ANAHEIM, CA - JUNE 23: Steve Pearce #28 of the Toronto Blue Jays reacts after hitting a three-run homerun during the ninth inning of a game against the Los Angeles Angels of Anaheim at Angel Stadium on June 23, 2018 in Anaheim, California. (Photo by Sean M. Haffey/Getty Images)
Things just didn’t quite work out like Steve Pearce or the Blue Jays had hoped for him in Toronto, mostly because of a big surprise in his first season.
When the Blue Jays signed Steve Pearce to a two year, 12.5 million dollar deal before the 2017 season, it was met with a mixed reaction. That was mostly because it was pretty much the end of dreaming of returning to Toronto, especially after the front office had already signed Kendrys Morales to be the primary DH.
The original plan when he was signed was to have Pearce play a lot more first base, and perhaps spend a bit of time in the outfield. That was before Justin Smoak turned into an All-Star calibre first baseman, much to the surprise of pretty much everyone.
With Smoak tearing the cover off the ball at first and Morales unable to play a defensive position, John Gibbons had no choice put to start Pearce in the outfield, likely way more often than anyone would have expected or hoped. In 92 games played around a variety of injuries in 2017, Pearce appeared in the outfield in 85 games, and started at first just 10 times that season.
It wasn’t an ideal scenario, especially because he was recovering from a forearm injury from the 2016 season, and didn’t have his full arm strength when he came to camp. He’s also never been a strong defensive outfielder, and hadn’t played out there a lot, making just 12 starts in 2016 with the Orioles, and 40 the season before.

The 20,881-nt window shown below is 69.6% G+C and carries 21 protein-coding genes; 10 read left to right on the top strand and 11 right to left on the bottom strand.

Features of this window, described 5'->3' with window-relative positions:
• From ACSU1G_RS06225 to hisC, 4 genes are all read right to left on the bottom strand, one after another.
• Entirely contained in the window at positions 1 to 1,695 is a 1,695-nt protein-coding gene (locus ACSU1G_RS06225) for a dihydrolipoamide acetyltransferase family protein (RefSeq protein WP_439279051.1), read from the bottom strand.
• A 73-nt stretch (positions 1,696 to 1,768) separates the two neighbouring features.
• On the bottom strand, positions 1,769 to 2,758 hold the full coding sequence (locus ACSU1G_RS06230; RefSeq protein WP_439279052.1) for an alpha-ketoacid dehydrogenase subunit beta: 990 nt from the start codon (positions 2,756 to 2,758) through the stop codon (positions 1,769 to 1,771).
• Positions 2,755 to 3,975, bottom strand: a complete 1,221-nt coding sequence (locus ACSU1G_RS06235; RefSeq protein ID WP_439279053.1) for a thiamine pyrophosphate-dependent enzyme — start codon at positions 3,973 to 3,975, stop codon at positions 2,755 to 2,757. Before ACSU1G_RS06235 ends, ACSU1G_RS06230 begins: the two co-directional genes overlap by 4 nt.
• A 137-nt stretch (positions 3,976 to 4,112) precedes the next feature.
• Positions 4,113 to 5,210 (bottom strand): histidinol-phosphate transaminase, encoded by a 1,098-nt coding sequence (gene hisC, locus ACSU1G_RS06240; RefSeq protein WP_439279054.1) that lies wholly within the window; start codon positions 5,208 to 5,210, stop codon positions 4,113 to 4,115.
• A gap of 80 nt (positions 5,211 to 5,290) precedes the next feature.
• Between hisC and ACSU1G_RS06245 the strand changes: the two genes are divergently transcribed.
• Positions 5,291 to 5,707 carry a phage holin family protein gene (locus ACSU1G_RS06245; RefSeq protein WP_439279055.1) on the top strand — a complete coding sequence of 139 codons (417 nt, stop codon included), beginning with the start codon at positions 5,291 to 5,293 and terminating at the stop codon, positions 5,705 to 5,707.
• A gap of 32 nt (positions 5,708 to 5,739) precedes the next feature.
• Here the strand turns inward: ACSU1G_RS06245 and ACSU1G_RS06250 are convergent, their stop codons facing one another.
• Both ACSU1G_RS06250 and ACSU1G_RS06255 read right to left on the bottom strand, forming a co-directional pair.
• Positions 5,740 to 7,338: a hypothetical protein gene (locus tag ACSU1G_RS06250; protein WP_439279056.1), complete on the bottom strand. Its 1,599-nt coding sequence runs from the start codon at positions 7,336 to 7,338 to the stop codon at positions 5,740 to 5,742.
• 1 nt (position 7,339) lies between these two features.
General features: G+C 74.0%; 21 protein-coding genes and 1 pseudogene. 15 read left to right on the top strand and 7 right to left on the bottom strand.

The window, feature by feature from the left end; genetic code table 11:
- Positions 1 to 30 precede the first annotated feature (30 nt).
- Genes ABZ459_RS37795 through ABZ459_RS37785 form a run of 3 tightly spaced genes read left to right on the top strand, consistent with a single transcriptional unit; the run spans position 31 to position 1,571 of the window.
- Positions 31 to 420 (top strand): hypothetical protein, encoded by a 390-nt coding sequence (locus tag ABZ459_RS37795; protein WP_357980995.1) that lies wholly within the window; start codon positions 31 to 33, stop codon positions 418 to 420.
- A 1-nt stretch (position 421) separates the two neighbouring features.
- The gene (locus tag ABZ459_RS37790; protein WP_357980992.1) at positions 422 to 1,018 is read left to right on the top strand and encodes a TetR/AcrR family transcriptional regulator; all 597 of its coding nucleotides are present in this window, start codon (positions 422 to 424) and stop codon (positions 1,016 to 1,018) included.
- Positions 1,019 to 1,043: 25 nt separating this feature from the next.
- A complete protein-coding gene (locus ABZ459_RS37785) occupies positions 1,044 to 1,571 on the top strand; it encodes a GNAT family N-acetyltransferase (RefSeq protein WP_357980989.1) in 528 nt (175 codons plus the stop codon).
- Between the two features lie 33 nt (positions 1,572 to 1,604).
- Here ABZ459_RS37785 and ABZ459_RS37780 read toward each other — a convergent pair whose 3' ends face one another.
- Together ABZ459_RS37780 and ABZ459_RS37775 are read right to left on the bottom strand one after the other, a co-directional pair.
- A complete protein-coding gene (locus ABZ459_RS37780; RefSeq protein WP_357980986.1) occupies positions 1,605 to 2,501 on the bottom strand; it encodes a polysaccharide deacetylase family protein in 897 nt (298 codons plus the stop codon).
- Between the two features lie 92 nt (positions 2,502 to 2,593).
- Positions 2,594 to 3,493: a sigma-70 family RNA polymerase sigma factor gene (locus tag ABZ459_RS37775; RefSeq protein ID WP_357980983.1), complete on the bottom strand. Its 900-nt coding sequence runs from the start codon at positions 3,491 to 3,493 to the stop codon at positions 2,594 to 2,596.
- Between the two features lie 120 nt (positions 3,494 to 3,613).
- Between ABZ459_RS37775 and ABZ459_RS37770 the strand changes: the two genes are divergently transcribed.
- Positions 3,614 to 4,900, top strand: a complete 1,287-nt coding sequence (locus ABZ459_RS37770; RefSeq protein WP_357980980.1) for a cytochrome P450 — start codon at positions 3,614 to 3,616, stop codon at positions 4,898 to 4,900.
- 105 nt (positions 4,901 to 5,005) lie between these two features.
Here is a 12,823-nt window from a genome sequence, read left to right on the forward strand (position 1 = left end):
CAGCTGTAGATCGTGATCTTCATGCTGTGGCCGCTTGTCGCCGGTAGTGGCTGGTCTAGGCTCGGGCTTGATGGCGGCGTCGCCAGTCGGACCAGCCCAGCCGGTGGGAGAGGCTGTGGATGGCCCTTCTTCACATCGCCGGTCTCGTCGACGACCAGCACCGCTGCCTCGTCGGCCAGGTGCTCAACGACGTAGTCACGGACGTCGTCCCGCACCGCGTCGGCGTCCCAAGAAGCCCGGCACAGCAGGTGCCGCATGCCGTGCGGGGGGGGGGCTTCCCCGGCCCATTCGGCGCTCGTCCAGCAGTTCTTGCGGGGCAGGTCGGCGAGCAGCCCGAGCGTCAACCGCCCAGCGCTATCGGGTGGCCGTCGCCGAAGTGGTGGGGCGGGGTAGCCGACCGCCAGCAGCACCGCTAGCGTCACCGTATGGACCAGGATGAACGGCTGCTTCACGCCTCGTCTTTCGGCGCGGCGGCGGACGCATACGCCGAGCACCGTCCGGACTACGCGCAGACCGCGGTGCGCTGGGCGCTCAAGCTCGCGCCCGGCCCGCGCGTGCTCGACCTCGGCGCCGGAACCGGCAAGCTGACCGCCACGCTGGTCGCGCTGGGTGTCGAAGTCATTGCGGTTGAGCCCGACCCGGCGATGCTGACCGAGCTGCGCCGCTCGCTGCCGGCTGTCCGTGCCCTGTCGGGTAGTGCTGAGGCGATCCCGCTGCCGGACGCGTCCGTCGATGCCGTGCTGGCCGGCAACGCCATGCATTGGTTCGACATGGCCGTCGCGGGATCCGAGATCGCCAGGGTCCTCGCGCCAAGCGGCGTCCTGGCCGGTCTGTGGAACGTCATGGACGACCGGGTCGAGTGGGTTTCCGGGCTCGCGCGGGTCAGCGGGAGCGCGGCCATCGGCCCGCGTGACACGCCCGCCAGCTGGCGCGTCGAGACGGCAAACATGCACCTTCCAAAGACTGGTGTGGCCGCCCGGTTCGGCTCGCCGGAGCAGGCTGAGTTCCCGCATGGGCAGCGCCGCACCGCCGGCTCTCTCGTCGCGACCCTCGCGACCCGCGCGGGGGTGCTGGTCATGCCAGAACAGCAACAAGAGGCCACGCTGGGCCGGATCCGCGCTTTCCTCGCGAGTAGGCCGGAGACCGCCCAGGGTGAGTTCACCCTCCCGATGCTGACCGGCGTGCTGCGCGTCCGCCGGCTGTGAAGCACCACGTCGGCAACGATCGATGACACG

It’s not as if he’s incapable of playing the outfield, it’s just that there’s clearly a different comfort level for him at first base, which makes sense as a less demanding position on the body, and one that is more suited to his skillset. It’s hard to say whether or not that played a factor in his struggles to stay healthy while he was a Blue Jay, but it probably didn’t help. It’s also easier to perform at the plate when you’re completely comfortable with your defensive position. Again, Pearce wasn’t a terrible outfielder, but he’s certainly a better fit at first base.
Since his trade to Boston earlier this year, Pearce has been showing what he’s always been capable of, but had a hard time putting together in Toronto, aside from a few significant stretches where he got hot. In 50 games with the Red Sox he slashed .279/.394/.507 with seven home runs, eight doubles, and 26 RBI in just 136 at bats. He also earned 1.2 bWAR in Boston after the trade, bringing his season total to 1.4 in just 76 games.
He’s clearly valued by Red Sox manager Alex Cora right now as well, as he’s been a fixture in the playoff lineup and has even hit third against lefties, helping set the table for J.D. Martinez. He also made a crucial play at the end of Game Four of the ALDS, stretching at first on a Eduardo Nunez throw in order to secure the win. He’s been at his best, and it’s been begrudgingly fun to watch, only because he’s doing it for the Red Sox right now.
The Blue Jays were very fortunate to see Justin Smoak turn into the hitter he’s become the last couple of years, but it definitely changed the plan for Pearce’s time in Toronto. We’ll never know if being the regular first baseman would have made the difference, or if injuries would have left him in the same boat anyway. He wasn’t exactly a fixture of health in Baltimore or Tampa Bay either, but he also moved around a lot back then too.
However, as I watch him flourish in Boston lately, I can’t help but wonder if things would have been different for him if he didn’t end up in left field. Them’s the breaks I guess.